China erlebt derzeit sehr beschleunigte Urbanisierungsprozesse mit weitreichenden Einflüssen auf städtische und ländliche Landschaften. Land-Stadt-Migration ist oftmals assoziiert mit Modernisierung und einem höheren Lebensstandard. Die verschiedenen Realitäten im Alltag der Menschen und die Transformation von Städten, Dörfern und dem Raum zwischen ihnen sind allerdings komplex und sehr vielseitig. Das URA Projekt untersucht die Verbindungen zwischen urbanen Zentren und ihrem Hinterland und ihr Potenzial für eine Entwicklung hin zur Nachhaltigkeit. Es ist Teil des „Sustainable Development of Urban Regions“ Projektes des Bundesministeriums für Bildung und Forschung (BMBF) und Projektträger ist das Deutsche Zentrum für Luft- und Raumfahrt (DLR). Ein besonderer Fokus der Forschungsarbeit liegt dabei auf den Übergangsräumen an der Schwelle zwischen ländlichem und städtischem Raum und ihren wirtschaftlichen und sozialen Transformationspotentialen.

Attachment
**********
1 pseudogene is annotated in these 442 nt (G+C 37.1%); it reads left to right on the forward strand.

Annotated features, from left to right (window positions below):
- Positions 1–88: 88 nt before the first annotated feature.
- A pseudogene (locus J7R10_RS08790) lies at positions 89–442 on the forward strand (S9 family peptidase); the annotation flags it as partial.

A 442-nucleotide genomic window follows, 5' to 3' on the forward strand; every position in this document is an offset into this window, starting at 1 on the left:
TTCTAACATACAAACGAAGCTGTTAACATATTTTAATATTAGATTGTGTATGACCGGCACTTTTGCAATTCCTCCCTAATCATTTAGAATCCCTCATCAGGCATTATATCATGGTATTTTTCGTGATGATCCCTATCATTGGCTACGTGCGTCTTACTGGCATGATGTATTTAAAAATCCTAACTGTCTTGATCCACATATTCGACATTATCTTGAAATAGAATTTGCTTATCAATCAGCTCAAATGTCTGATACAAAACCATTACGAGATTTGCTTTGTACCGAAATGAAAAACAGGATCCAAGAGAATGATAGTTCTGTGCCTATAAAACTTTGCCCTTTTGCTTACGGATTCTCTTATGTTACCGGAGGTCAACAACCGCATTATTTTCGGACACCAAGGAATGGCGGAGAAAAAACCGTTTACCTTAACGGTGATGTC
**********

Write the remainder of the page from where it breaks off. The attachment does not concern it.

China is currently experiencing rapid urbanisation processes with extensive impacts on urban and rural landscapes. Rural-to-urban migration is often associated with modernisation and an increase in quality of life, but the different realities in people’s lives and the transformations of cities, villages and the space between them are complex and manifold. The URA Project is investigating the links between the urban centres and their hinterland and their potential in the transformation-to-sustainability. It is part of the German Ministry for Education and Research (BMBF) project “Sustainable Development of Urban Regions” and is managed by the German Aerospace Centre (DLR). The project is specifically focussing on the interface of urban to rural transition at the edge of urban areas. Small-scale catalysts like small-and-medium-enterprises (SMEs) as well as local and community governments are seen as particularly important in the ongoing urbanisation and the challenges it poses to the environment, ecosystems and biodiversity. Fostering community-driven action plays an important role in a move towards circular economic modes of production and the implementation of the Sustainable Development Goals (SDGs). As a case study, Huangyan-Taizhou urban region has been chosen and acts as the meso-scale. Located in the Shanghai-Jiangsu-Anhui-Zhejiang urban corridor, the macro-scale of this research, Taizhou city has strong economic and social links to the Huangyan region hinterland. Three different urbanised village will be selected as micro-scale case studies, functioning as “Reallabore” (real-life laboratories) where different policies will be tested. A diverse set of methods is used in this study which follows the systemic approach of inter- and transdisciplinary research from macro- to micro-scale. This is combined with the Nexus approach around the previously identified topics of cultural heritage, food safety and renewable resources. In the process, local actor-dialogues are conducted to inform a new science-policy-society-interface and shape “Raumbilder” (spatial visions) to create incentive-based policies for local actors and communities. The aim is not just to develop more complex tools to understand rural-urban transformations but also to implement concrete interventions in the “Reallabore” that strengthen local and regional value chains and value generation. For this, the project intends to identify important catalysts to support urban-rural linkages and avoid polarisation, as well as pushing the transformation-to-sustainability. Internally, the URA-project is divided into 10 working packages (WP) [Figure 1] that are each led by different German universities that cooperate with corresponding Chinese partners [Figure 2]. Those packages are